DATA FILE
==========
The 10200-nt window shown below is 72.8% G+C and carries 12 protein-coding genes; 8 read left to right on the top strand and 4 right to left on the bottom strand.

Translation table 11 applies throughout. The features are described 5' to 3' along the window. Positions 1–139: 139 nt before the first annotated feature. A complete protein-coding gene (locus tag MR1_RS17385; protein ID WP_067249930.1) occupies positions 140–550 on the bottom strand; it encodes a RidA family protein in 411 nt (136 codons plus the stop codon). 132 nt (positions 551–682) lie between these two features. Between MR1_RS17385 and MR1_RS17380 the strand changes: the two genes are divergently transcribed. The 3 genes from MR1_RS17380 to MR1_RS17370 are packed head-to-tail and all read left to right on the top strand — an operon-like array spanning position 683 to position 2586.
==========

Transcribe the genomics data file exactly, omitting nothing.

The 10200-nt window shown below is 72.8% G+C and carries 12 protein-coding genes; 8 read left to right on the top strand and 4 right to left on the bottom strand.

Translation table 11 applies throughout. The features are described 5' to 3' along the window. Positions 1–139: 139 nt before the first annotated feature. A complete protein-coding gene (locus tag MR1_RS17385; protein ID WP_067249930.1) occupies positions 140–550 on the bottom strand; it encodes a RidA family protein in 411 nt (136 codons plus the stop codon). 132 nt (positions 551–682) lie between these two features. Between MR1_RS17385 and MR1_RS17380 the strand changes: the two genes are divergently transcribed. The 3 genes from MR1_RS17380 to MR1_RS17370 are packed head-to-tail and all read left to right on the top strand — an operon-like array spanning position 683 to position 2586.